Background: Flunarizine dihydrochloride (FHC) is used for the prophylaxis to migraine. Flunarizine has solubility problems which is practically insoluble in water and alcohol. Nanoemulsion is the approach to increase the solubility of the insoluble drugs. Nanoemulsions of FHC was prepared which can be given through the alternate route such as nasal drug delivery for migraine. Objective: In this research work the solubility of the poorly soluble FHC was successfully improved by preparing it as a nano emulsion. Nanoemulsions can pass through the biological membrane easily so it can be delivered through nasal mucosa by which it may provide a quicker onset of action. The currently available dosage forms are in the form of tablet. Methods: The formulations were prepared by using Glycerl Monostearate (GMS), Tween 80 as surfactant and PEG 400: Ethanol as co-surfactant in the distilled water. Nanoemulsions were prepared by step by step procedure. The prepared nanoemulsions were analyzed preliminarily by Master Sizer followed by Zeta Sizer by using the technique Dynamic Photon Correlation Spectroscopy. The best nanoemulsion was subjected to Zeta Potential study. The TEM analysis was carried out on the best formulation to gain the detailed information about the formulation. Results: The best formulation was selected based on the physical appearance, homogenecity of the preparation, Preliminary Master Sizer analysis report, Secondary Zeta Sizer analysis report with Zeta Potential and TEM. The best formulation demonstrated the size in nano range with improved solubility. Conclusion: The FHC nano emulsion was prepared successfully which improved the solubility of the drug. The drug release study on simulated nasal fluid revealed that the preparation is suitable to be delivered through the nasal route.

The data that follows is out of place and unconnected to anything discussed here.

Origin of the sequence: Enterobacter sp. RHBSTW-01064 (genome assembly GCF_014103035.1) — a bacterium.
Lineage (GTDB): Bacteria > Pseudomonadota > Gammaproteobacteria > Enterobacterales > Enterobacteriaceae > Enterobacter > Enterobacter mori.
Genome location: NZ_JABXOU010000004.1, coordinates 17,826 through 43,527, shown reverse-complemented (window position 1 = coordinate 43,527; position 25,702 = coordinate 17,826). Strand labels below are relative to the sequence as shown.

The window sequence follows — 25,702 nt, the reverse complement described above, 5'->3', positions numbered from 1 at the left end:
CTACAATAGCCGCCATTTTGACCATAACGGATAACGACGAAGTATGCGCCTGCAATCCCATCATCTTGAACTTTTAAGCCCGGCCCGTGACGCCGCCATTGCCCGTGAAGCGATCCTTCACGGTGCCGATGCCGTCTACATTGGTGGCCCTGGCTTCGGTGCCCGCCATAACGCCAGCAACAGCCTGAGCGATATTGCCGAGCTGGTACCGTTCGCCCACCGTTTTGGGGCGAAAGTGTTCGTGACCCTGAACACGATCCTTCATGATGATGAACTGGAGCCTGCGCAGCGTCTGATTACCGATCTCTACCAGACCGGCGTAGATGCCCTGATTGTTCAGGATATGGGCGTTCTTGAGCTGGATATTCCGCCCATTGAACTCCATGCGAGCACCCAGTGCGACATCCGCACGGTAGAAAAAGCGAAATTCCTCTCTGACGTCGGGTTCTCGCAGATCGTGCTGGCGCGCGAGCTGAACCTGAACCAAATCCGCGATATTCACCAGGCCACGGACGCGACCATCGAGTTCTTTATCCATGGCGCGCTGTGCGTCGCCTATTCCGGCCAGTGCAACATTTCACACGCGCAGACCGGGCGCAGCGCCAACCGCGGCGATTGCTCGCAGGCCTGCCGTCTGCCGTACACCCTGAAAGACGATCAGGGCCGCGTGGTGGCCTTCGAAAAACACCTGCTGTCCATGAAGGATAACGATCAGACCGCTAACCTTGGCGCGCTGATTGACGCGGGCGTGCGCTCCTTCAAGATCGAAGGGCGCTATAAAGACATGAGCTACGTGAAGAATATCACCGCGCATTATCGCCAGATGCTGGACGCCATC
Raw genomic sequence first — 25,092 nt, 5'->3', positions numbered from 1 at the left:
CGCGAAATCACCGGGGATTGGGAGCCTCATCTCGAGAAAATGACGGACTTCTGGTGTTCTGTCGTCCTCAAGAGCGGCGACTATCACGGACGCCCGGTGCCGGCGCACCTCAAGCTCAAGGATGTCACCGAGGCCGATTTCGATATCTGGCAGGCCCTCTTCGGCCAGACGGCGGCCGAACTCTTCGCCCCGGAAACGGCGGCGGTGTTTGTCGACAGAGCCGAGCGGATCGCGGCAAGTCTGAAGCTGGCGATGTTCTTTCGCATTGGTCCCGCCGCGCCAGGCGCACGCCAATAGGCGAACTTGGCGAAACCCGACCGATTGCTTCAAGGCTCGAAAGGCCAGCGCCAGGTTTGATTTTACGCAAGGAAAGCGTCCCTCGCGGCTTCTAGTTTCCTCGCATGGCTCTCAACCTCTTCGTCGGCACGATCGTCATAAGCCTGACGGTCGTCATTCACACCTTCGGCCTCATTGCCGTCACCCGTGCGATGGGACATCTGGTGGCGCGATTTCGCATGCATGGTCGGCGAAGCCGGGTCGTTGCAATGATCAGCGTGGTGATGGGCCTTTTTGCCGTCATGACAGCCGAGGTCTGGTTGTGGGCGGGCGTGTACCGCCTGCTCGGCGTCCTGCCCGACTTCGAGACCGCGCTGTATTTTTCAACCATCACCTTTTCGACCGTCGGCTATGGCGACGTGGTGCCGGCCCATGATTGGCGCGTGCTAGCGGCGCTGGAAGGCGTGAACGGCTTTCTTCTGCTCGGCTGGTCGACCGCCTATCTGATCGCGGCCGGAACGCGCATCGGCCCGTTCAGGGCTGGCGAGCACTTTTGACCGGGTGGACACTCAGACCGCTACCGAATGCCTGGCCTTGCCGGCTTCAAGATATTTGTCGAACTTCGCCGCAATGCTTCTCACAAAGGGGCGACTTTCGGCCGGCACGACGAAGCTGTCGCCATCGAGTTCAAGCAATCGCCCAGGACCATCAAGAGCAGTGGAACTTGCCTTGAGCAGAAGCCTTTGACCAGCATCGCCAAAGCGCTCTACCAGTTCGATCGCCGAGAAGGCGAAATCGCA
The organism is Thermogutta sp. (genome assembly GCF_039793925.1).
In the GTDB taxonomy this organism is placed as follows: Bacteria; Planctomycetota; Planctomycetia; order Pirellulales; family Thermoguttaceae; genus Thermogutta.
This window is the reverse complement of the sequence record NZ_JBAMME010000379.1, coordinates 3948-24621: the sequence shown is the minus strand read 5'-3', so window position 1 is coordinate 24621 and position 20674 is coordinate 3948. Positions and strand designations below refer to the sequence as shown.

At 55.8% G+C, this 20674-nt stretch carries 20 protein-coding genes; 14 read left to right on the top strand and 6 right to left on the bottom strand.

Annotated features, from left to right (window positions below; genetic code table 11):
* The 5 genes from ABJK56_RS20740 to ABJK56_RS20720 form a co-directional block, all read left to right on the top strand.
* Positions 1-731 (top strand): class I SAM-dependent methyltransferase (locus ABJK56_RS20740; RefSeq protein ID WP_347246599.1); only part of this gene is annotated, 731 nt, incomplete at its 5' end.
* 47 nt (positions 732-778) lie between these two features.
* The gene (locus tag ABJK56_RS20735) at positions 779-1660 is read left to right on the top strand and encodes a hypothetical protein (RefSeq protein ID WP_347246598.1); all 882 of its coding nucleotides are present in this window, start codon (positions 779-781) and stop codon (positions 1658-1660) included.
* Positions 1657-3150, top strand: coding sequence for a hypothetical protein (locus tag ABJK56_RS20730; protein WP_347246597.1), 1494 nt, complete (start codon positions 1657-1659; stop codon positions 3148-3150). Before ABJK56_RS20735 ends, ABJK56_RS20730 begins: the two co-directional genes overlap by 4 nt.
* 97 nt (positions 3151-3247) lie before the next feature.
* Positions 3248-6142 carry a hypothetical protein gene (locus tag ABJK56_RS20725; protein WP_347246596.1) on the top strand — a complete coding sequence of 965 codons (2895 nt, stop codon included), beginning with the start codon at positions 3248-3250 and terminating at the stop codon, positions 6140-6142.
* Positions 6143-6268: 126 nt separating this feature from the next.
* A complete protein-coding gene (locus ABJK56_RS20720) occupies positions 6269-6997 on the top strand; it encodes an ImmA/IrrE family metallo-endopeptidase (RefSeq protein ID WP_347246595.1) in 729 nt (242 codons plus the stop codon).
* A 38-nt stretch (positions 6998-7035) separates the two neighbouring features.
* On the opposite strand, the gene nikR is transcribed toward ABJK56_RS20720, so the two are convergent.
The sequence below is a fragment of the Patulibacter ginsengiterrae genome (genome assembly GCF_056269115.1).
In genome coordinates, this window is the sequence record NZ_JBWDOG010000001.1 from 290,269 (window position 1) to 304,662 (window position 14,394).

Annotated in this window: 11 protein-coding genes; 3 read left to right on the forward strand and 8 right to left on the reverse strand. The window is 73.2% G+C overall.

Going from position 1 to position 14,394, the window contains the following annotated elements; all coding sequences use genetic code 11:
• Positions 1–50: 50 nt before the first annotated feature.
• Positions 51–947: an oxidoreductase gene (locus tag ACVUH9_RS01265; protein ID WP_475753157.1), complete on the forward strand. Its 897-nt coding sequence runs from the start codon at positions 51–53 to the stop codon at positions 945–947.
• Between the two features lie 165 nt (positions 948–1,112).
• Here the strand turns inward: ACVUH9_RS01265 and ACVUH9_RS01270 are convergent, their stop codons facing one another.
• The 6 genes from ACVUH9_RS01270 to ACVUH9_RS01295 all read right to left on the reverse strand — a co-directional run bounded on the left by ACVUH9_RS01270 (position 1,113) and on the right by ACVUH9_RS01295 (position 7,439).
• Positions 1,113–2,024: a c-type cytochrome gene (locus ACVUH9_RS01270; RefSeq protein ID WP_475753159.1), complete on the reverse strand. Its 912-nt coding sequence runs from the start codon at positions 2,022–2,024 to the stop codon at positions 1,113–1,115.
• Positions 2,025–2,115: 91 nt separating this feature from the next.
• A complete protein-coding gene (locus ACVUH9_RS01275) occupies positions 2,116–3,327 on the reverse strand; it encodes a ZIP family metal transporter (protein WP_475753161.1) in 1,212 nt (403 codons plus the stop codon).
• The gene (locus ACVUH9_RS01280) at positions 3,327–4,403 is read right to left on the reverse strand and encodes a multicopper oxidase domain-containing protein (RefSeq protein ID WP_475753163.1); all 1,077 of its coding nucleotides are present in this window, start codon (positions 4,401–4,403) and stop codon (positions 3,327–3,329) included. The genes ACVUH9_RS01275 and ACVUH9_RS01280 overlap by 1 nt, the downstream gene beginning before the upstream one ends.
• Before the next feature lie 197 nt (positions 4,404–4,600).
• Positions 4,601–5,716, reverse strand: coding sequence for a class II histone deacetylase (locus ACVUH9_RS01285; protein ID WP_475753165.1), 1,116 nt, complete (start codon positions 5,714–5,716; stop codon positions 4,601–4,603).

Synthesis, Characterization and Comparison of Local Analgesic, Anti-Inflammatory, Anti-Ulcerogenic Activity of Copper and Zinc Complexes of Indomethacin by Abhijit Sukul, Saikat Kumar Poddar, Sanjana Haque, Sajal Kumar Saha, Sreedam Chandra Das, Zobaer Al Mahmud, S. M. Abdur Rahman (221-233).